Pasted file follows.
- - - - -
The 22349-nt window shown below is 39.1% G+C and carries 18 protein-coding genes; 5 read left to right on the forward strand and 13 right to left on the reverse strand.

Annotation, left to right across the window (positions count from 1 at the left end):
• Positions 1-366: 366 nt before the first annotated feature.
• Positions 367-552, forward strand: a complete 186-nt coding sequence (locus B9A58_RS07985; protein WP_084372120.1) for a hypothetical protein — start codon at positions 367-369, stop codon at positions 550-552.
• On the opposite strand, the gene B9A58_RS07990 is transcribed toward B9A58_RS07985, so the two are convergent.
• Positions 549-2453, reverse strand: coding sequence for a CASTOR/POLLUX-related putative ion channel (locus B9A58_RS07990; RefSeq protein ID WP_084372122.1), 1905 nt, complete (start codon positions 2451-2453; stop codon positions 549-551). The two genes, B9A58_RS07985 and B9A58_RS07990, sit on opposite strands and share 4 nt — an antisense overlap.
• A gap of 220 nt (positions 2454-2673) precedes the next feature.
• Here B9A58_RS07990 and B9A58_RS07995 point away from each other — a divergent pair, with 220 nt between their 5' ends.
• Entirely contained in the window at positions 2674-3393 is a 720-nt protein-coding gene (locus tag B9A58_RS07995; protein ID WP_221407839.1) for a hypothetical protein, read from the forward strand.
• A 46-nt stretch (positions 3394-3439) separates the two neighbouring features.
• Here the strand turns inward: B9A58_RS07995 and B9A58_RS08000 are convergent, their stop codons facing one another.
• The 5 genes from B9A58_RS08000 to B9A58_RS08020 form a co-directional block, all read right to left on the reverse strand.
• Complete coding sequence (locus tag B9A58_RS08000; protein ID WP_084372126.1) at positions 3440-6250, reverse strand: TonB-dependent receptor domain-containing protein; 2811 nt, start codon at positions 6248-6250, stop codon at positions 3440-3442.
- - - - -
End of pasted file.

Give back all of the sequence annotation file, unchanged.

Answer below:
The 22349-nt window shown below is 39.1% G+C and carries 18 protein-coding genes; 5 read left to right on the forward strand and 13 right to left on the reverse strand.

Annotation, left to right across the window (positions count from 1 at the left end):
• Positions 1-366: 366 nt before the first annotated feature.
• Positions 367-552, forward strand: a complete 186-nt coding sequence (locus B9A58_RS07985; protein WP_084372120.1) for a hypothetical protein — start codon at positions 367-369, stop codon at positions 550-552.
• On the opposite strand, the gene B9A58_RS07990 is transcribed toward B9A58_RS07985, so the two are convergent.
• Positions 549-2453, reverse strand: coding sequence for a CASTOR/POLLUX-related putative ion channel (locus B9A58_RS07990; RefSeq protein ID WP_084372122.1), 1905 nt, complete (start codon positions 2451-2453; stop codon positions 549-551). The two genes, B9A58_RS07985 and B9A58_RS07990, sit on opposite strands and share 4 nt — an antisense overlap.
• A gap of 220 nt (positions 2454-2673) precedes the next feature.
• Here B9A58_RS07990 and B9A58_RS07995 point away from each other — a divergent pair, with 220 nt between their 5' ends.
• Entirely contained in the window at positions 2674-3393 is a 720-nt protein-coding gene (locus tag B9A58_RS07995; protein ID WP_221407839.1) for a hypothetical protein, read from the forward strand.
• A 46-nt stretch (positions 3394-3439) separates the two neighbouring features.
• Here the strand turns inward: B9A58_RS07995 and B9A58_RS08000 are convergent, their stop codons facing one another.
• The 5 genes from B9A58_RS08000 to B9A58_RS08020 form a co-directional block, all read right to left on the reverse strand.
• Complete coding sequence (locus tag B9A58_RS08000; protein ID WP_084372126.1) at positions 3440-6250, reverse strand: TonB-dependent receptor domain-containing protein; 2811 nt, start codon at positions 6248-6250, stop codon at positions 3440-3442.